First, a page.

Portland has traditionally been a tour destination for national rappers who hit their career peaks some time ago. Artists such as Snoop Dogg and Wu-Tang Clan have considerable skill, but they’re also coasting on credibility earned during the Clinton administration. Lately, however, the State Theatre – with some help and audience reach provided by Hot 104.7 – has been bringing in rappers whose careers are on the ascendance.

Southern Maine’s vibrant hip-hop scene has responded, first by selling out the J. Cole show on April 6, and now by providing a large, enthusiastic crowd for Action Bronson’s performance.

The affection was mutual. The gregarious MC from Queens, New York, spent a generous amount of time slapping five and fist-bumping fans at the cusp of the stage, tossing out T-shirts, and expressing his love for Portland. At one point, he caught a fan shooting a video, grabbed the phone, rapped an entire verse into it and handed it back – a gesture that stands in stark contrast to stick-in-the-mud, Generation X indie-rockers such as Mark Kozelek and Neutral Milk Hotel, who recently enforced no-phone policies.

Action Bronson was about giving his fans a good time, however they wanted to have it.

He did all this while sauntering about the stage, spitting hard rhymes with furious, karate-chopping arm gestures. Despite having several mix tapes to his name, he kept his set close to his debut album, “Mr. Wonderful,” opening with the Billy Joel-sampling “Brand New Car” and closing the main set with “Easy Rider.”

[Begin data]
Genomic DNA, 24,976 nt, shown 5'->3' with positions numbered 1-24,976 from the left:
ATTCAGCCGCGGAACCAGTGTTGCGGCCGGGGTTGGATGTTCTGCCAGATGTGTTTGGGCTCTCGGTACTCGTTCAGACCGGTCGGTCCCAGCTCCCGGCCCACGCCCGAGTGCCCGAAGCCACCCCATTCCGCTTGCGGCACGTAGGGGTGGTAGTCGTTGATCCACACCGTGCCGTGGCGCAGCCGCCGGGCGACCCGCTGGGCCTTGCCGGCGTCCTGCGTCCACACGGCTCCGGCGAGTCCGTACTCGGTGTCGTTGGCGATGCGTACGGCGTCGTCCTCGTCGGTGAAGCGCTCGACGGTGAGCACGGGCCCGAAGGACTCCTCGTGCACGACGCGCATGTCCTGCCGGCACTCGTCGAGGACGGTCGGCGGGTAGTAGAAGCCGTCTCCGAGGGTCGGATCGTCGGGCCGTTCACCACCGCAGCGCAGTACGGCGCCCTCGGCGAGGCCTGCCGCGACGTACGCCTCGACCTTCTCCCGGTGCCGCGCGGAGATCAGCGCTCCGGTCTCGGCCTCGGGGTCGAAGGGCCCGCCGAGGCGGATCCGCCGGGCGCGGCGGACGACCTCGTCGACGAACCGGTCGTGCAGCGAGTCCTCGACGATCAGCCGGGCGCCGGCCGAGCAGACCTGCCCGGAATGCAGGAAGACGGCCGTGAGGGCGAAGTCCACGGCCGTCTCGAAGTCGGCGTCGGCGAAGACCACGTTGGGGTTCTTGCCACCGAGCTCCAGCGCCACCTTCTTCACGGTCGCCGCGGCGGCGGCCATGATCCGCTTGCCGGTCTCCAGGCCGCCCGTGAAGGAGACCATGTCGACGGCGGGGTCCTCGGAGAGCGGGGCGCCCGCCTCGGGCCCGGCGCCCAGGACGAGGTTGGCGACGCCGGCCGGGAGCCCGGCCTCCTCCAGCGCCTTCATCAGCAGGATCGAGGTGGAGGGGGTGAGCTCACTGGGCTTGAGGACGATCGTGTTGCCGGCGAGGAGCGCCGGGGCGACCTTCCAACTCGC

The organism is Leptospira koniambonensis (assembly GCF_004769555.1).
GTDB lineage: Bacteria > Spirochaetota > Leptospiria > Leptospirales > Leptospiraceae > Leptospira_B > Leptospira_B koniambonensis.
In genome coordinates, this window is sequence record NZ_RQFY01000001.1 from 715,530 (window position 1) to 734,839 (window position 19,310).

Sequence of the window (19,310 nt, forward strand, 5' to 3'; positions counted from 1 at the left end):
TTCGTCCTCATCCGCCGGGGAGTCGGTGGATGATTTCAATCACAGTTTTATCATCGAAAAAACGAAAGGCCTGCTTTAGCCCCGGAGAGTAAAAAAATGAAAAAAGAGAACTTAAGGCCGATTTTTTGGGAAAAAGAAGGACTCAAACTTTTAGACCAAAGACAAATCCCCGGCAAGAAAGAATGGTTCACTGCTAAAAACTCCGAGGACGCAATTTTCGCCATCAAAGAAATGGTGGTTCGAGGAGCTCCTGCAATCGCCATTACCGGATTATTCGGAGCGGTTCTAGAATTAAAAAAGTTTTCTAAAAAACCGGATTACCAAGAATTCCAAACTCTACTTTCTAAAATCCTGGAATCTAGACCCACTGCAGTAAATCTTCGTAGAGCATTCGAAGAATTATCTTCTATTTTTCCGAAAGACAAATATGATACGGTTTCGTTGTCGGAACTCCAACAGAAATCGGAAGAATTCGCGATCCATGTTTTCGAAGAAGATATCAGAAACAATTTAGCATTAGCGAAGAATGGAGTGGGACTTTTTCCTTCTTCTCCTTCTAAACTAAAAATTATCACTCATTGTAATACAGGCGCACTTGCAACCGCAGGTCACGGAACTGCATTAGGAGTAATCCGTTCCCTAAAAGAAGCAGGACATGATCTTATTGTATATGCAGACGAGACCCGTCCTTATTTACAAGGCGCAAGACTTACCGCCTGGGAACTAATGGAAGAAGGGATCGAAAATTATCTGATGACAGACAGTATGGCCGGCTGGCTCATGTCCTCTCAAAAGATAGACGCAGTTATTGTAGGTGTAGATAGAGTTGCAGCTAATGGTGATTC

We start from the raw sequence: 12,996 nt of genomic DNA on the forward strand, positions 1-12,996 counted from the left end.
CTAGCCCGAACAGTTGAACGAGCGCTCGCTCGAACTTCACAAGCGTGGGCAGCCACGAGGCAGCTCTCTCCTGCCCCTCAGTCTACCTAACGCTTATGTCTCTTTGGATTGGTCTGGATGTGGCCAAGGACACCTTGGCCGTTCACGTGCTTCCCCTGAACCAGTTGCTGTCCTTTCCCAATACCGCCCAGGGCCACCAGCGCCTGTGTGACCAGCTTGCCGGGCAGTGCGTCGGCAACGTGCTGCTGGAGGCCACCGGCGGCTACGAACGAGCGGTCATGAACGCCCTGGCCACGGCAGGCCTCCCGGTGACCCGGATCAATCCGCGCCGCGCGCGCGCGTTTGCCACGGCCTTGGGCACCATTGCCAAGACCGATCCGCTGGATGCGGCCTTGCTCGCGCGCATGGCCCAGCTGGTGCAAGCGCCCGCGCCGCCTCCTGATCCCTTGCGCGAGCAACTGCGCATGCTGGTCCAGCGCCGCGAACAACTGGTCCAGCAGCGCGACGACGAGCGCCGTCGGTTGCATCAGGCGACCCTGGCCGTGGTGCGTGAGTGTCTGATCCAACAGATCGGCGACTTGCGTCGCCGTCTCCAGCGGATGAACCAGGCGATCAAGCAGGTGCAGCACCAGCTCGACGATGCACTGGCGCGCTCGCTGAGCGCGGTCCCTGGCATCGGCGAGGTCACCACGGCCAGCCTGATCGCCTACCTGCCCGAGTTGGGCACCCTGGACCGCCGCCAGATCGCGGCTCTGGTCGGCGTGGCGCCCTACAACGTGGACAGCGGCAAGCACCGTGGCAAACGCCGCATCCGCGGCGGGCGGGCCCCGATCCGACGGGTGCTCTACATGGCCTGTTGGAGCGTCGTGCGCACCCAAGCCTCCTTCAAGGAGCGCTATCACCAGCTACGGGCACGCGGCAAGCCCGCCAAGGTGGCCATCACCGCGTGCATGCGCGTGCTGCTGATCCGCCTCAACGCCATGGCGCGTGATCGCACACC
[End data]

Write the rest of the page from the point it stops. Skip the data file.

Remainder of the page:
“Terry” may have fared the best, allowing his Ghostface Killah-like flow to luxuriate over a smooth guitar sample, but the crowd pleasers leaned more to the bone-crunching beats of songs such as “The Rising.”

Action Bronson currently has a minor hit with “Baby Blue,” a song about complicated relationships that is set to a bouncy, piano-fueled beat and features the rapper taking on some goofy, boisterous singing in the chorus. For these reasons, the track recalls “Just a Friend,” Biz Markie’s 1989 left-field smash, and Action Bronson is wise enough to draw the connection, splicing the Biz’s song into the end of “Baby Blue” – a clever touch that was sadly performed in lieu of Chance the Rapper’s sublime guest verse.

The show’s major drawback was that it was too short. The evening was filled out by an unbilled if not unwelcome opening performance by Meyhem Lauren – joining Action Bronson and Big Body Bes to represent a strong contingent of New York City’s current generation of rappers.

The main set was startlingly short and sent the audience home by 10:30 p.m., which is abrupt for a rap show.

Action Bronson closed the show with “Amadu Diablo,” a song that heavily samples Tracy Chapman’s “Give Me One Reason.” He sang Chapman’s chorus, “give me one reason to stay here, and I’ll turn right back around,” making it into a joke about having eaten too many lobster rolls that afternoon. As he left the stage, however, fans probably wanted him to turn back around himself, and keep the good time going.

Robert Ker is a freelance writer.